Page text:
Feb 08, 2011, 05:17AM

The Baltimore Orioles Won't Be An Embarrassment in 2011

Hometown Pride is cool again.

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The Baltimore Orioles completed their winter makeover with last week's signings of Justin Duchscherer and Vladimir Guerrero. General Manager Andy MacPhail has made good on his promise to add talent to the team after last year's surprising finish under new manager Buck Showalter.

As a diehard and long-suffering O's fan I’ll admit I was more than a little skeptical of MacPhail's plan. I was on board with the stated goal to grow the arms and buy the bats, and I'm impressed with the growing stockpile of young pitching, but I just didn't think this team would buy the bats. A true pessimist would say that the team missed out on real impact players like Adam Dunn, Victor Martinez and Carl Crawford, which is true. Though I was disappointed that the team didn't make a stronger offer to Dunn and was outbid for V-Mart, I certainly was not surprised. What did surprise me was that the Orioles actually took the money they didn't spend on Dunn or Martinez and spread it around to lure veteran winners like Derrek Lee, Guerrero, and Kevin Gregg. I had assumed, like most Baltimore sports fans, that Peter Angelos was perfectly happy to let those millions collect dust in his coffers.

It was just two years ago that the team missed out on free agent first baseman Mark Teixeira after allegedly offering a contract worth $140 million. I never believed those reports and Baltimore's lack of activity on the free agent market last offseason didn't give the impression that they had $140 they wanted to spend. Now that the team is actually laying out some cash I'm not going to complain about the manner in which they're doing it.  

I've read some message board posts by some supposed O's fans that are ripping the team for the Guerrero deal. The most annoying complaint is that the team overpaid for Vlad. Who the hell cares what they paid?  A one-year deal for any player isn't going to cripple the franchise. In fact, Guerrero's presence in the lineup could provide enough fan interest, both in ballpark and on MASN, to cover a good portion of his salary. Most importantly, the Vlad deal, as well as Lee and Mark Reynolds, provides Showalter with legit middle of the order bats.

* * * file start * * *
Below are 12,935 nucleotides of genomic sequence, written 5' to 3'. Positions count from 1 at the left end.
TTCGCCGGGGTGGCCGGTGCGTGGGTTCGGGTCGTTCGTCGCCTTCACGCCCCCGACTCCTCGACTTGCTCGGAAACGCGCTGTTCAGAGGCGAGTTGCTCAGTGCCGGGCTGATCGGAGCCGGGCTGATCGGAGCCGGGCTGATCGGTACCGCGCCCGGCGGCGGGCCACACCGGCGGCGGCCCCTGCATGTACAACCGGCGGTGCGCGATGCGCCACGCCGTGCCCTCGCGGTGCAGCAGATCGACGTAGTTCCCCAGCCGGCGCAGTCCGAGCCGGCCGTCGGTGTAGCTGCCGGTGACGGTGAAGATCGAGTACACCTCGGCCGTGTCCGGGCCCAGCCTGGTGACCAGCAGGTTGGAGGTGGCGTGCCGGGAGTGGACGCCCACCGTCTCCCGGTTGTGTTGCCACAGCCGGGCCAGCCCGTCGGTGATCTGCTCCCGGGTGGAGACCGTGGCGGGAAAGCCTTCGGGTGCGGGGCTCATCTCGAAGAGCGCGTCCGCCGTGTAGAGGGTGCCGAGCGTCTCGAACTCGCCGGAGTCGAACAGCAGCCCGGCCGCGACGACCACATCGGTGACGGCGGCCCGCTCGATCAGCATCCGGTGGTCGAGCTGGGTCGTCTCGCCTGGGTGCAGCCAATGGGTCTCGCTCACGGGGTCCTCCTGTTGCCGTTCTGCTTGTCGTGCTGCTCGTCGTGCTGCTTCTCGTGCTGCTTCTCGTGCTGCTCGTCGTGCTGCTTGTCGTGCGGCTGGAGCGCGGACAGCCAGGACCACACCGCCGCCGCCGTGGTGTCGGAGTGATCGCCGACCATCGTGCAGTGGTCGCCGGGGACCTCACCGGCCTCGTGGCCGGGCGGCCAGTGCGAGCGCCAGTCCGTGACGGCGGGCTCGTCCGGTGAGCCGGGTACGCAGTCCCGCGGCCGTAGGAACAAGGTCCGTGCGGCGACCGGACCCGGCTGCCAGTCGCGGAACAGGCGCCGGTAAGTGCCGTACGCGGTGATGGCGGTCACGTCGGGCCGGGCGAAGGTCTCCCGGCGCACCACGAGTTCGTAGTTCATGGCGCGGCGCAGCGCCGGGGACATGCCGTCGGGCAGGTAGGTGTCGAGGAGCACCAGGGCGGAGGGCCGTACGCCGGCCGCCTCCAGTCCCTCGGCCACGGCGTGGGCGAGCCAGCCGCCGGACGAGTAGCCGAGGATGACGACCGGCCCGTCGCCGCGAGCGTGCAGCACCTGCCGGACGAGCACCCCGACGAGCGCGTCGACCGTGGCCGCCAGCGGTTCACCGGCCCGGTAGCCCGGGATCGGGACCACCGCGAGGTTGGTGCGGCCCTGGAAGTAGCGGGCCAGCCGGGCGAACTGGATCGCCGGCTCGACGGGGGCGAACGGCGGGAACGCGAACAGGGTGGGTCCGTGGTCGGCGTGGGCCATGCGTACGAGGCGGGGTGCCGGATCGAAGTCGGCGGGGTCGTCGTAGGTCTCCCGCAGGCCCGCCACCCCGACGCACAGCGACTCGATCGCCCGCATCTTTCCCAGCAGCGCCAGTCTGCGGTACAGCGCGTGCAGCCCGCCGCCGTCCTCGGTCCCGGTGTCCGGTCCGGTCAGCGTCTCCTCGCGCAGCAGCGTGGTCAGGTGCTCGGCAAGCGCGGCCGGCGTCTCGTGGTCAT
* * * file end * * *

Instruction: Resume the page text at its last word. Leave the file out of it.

I don't think any fan should demand a playoff run every year, but you do have the right to expect your team to put a competitive product on the field. After years of half-assing it, the Orioles have finally stepped up to the plate. On paper I think the Orioles are better than Toronto, so they may finally escape the AL East basement. This is the most excited I've been about an Orioles team since 2004 when Miguel Tejada and Javy Lopez were added as free agents and young lefty Erik Bedard looked like a future ace. As I sit here seven years later, for the first time I’m approaching the start of an Orioles season with hope. I'm no longer waiting for the next hotshot prospect to be a franchise savior. The prospects have arrived and now it's time to win some damn ballgames.  

I don't think this team will compete for a playoff spot. I don't even think they'll finish above .500. My guess is they'll finish with around 78 wins. What I expect is a solid major league baseball team that has a pretty good chance to win on any given night and provides a solid entertainment value. Isn't that the least any fan should expect of their team? For the first time in a decade I don't think the Orioles will embarrass themselves, the city of my birth, or my baseball cap with that awesome cartoon bird.


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